involve either blockade or delay of ovulation, due to either prevention or delay of the LH surge, rather than to inhibition of implantation.

    Ovulation inhibitors. I can’t imagine what it must be like being them. Waking up every morning hating anything and everything to do with reality and facts.

  • http://en.uncyclopedia.co/wiki/User:Modusoperandi Modusoperandi

    cptdoom “No, no, he said “youth in Asia” – he was complaining about the ACA covering students studying abroad.”

    When I was younger, I used to study abroad. I studied most of them, actually. Now it’s all I can do to muster up the energy to study just one of them.

  • eric

    Neither of which applies to BC pills or the Morning After pill. These are ovulation inhibitors.

    Thanks for the clarification/reminder.

    And yeah, I agree that this should really bork up HL’s religious exemption claim, though it doesn’t. I think a neutral party with an understanding of modern fundie christianty could buy that the anti-abortion sects have a “sincere religious” objection to abortifacents. I’m not saying I think they are right, I’m just saying an outsider can see how their objection is reasonably connected to their religious premises about souls and conception etc. But that connection simply doesn’t exist for ovulation inhibitors.

  • D. C. Sessions

    Neither of which applies to BC pills or the Morning After pill. These are ovulation inhibitors.

    That’s according to your so-called “embryology,” which is well-known to be a lie from the pit of Hell.

    The Bible, on the other hand, clearly teaches that those pills are murderous poisons. Not really, “euthanasia” since they cause the poor murdered baby to suffer unspeakable agonies both immediately and eternally.

  • http://en.uncyclopedia.co/wiki/User:Modusoperandi Modusoperandi

    And even if it’s not true, that doesn’t make any difference. This is about sincerly held religious beliefs, not about whether those beliefs are true.

  • eric

    I suppose the “its an ovulaton inhibitor” defense suffers from another problem, which is that the religiobot could just respond “the religious belief which prevents me from paying for this is that any form of birth control is wrong. Doesn’t matter how the control is accomplished, the act of using medicine or prohphylaxis to prevent pregnancies is objectionable to my religion.”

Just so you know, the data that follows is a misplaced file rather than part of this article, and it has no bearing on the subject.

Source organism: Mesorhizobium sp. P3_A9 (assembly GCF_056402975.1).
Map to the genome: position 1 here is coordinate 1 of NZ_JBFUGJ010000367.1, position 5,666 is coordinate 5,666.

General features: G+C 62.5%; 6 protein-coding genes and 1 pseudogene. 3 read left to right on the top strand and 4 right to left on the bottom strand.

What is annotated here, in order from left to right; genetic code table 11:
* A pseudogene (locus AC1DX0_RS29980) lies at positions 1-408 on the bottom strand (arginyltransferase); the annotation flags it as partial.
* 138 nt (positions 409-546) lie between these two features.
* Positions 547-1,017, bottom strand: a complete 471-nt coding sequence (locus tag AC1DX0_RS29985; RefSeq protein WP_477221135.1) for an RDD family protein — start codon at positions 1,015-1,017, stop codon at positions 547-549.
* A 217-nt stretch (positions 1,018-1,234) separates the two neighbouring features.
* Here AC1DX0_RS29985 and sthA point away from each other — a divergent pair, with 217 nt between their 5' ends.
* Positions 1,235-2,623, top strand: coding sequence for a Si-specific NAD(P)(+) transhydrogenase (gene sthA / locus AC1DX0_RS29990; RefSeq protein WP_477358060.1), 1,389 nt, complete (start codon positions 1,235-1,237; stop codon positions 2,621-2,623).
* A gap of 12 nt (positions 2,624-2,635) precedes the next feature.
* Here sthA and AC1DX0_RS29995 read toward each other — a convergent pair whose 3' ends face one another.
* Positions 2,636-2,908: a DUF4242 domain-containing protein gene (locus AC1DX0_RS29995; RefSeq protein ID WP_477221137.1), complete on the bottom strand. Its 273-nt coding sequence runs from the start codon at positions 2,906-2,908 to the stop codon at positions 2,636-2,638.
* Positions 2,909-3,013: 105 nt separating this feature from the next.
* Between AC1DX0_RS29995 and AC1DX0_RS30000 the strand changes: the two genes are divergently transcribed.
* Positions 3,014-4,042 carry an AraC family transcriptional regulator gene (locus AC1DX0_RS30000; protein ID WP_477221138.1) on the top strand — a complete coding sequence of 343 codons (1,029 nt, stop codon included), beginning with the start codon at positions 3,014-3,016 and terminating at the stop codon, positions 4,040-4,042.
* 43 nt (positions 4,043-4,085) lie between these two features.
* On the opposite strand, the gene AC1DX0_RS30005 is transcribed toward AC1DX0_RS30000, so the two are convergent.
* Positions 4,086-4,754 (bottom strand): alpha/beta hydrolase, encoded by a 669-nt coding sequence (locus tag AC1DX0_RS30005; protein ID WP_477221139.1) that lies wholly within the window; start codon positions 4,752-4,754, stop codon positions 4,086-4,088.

• coffeehound

    Contraceptive services means contraception, euthanasia, and abortion.

    One out of three ain’t bad for the average conservative talking point.

  • freehand

    eric: […]the act of using medicine or prohphylaxis to prevent pregnancies is objectionable to my religion.”

    .

    Yup. The problem is wanton women “getting away with” sex scott-free. Explaining will never do any good. I’m afraid that it’s rationalizations all the way down.

  • raven

    “the religious belief which prevents me from paying for this is that any form of birth control is wrong. Doesn’t matter how the control is accomplished, the act of using medicine or prohphylaxis to prevent pregnancies is objectionable to my religion.”

    Then David Green, Hobby Lobby CEO, has got some explaining to do.

    He only has…three kids. Where are the other ten he should have had?

    Oh that’s right. They use their personalities as a method of birth control.

    This really just illustrates why this whole issue is so stupid. What if your sincere require beliefs require women to use birth control and only have two children. Which in this stressed world of 7 billion people and growing, is a defensible belief.

    A lot of fundies are rabid anti-vaxxers as well. It’s one of their new issues. How about alcohol. Moslems can’t drink it. Pork same. Cows are forbidden to Hindus. Any medical care? Some cults are faith healers.

  • raven

    That’s according to your so-called “embryology,” which is well-known to be a lie from the pit of Hell.

    It’s more like reproductive physiology.

    But that won’t matter. They can toss that into the pit of Hell with everything else that we’ve discovered in the last 500 years.